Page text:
Depression and Huntington's disease: prevalence, clinical manifestations, etiology, and treatment

CNS Spectr. 2001 Apr;6(4):306-26. doi: 10.1017/s109285290002201x.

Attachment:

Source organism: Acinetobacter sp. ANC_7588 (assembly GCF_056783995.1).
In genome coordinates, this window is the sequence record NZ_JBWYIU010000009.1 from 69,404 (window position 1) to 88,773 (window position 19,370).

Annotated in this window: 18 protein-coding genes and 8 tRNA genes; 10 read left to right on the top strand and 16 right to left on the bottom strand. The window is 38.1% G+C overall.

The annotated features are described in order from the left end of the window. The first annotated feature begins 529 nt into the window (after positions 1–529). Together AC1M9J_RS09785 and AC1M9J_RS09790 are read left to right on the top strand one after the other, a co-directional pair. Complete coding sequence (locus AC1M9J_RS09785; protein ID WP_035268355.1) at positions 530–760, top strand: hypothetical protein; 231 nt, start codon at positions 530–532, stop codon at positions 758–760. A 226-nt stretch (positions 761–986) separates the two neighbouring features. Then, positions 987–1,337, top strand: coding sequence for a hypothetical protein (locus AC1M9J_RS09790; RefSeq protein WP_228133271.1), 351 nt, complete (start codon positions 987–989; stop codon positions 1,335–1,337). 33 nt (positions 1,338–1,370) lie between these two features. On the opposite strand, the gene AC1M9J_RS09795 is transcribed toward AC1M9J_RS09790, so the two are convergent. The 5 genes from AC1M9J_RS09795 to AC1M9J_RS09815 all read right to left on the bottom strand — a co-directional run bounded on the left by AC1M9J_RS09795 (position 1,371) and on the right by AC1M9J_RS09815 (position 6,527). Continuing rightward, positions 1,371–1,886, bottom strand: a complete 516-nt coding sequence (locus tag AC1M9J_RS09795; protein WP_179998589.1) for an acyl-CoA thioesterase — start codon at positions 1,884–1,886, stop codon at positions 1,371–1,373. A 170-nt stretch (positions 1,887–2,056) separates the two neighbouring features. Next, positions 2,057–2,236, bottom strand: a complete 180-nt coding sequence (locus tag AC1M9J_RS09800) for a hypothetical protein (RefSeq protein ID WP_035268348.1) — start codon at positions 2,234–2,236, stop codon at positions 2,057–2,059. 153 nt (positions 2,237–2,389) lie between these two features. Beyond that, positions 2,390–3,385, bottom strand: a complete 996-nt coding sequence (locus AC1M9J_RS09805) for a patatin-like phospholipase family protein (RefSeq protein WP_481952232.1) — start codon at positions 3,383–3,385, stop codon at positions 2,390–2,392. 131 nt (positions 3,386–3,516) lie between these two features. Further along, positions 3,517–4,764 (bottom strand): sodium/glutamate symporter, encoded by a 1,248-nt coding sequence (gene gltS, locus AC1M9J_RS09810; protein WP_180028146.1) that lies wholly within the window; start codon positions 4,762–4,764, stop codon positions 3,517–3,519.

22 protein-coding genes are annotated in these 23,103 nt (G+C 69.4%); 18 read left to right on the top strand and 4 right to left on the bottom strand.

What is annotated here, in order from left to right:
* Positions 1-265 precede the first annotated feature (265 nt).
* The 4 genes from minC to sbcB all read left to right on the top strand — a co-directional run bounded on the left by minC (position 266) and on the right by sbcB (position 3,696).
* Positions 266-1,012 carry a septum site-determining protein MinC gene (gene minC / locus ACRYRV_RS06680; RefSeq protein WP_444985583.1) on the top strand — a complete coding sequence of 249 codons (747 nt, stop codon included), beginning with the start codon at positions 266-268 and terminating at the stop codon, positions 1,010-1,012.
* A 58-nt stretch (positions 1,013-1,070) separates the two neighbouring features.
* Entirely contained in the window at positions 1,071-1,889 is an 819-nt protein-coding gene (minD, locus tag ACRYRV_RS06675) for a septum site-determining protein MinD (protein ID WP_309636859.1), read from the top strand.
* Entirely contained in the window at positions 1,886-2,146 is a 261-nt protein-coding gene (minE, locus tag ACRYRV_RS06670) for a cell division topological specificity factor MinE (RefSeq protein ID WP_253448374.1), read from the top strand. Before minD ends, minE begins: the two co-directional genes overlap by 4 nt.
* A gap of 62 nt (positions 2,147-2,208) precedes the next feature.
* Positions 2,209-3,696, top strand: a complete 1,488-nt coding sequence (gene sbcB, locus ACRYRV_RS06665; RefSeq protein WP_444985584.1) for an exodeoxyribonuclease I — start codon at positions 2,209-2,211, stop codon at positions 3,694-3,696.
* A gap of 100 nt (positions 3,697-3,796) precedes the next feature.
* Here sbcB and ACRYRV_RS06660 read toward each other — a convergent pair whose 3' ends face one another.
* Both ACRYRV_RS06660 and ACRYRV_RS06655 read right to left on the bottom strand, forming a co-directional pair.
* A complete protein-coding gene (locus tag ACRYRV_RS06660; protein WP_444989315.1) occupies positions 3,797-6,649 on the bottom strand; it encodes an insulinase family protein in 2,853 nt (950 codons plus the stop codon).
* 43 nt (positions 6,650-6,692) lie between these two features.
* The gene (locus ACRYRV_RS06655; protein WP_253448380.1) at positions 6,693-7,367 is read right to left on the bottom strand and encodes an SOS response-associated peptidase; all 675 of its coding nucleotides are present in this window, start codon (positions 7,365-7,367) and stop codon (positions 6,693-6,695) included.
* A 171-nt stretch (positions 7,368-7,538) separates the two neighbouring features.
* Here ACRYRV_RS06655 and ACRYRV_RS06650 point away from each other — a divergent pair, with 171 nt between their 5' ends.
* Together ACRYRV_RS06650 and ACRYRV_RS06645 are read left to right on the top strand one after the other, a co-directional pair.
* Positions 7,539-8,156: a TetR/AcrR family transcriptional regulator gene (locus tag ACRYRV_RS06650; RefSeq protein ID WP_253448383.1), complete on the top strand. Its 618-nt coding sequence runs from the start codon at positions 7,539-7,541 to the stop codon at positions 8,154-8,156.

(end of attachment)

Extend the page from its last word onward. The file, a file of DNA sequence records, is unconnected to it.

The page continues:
In order to determine the extent to which depression complicates Huntington's disease (HD), we have analyzed the existing literature on depression in HD in order to report the prevalence, clinical manifestations, and treatment of HD depression. By means of MEDLINE literature searches and reviews of HD articles' bibliographies, we identified for our analysis 16 HD depression studies. Our results indicate that the prevalence of depression is 30% for all HD patients. Clinical manifestations of HD depression include a marked increased risk for suicide. The etiology of HD depression is unclear, but may be due to a number of factors, such as dysfunction in the caudate nucleus, dysfunction in the ventral striatum, and various genetic factors that are discussed in this review. Case reports and case series support the efficacy of standard antidepressant interventions in resolving symptoms of depression. Efficacious treatments reported in the literature include tricyclic antidepressants, monoamine oxidase inhibitors, selective serotonin reuptake inhibitors, and electroconvulsive therapy. In this study, the successful anecdotal treatment of seven consecutive HD depressed patients with sertraline suggests that sertraline may be a safe and efficacious treatment of HD depression.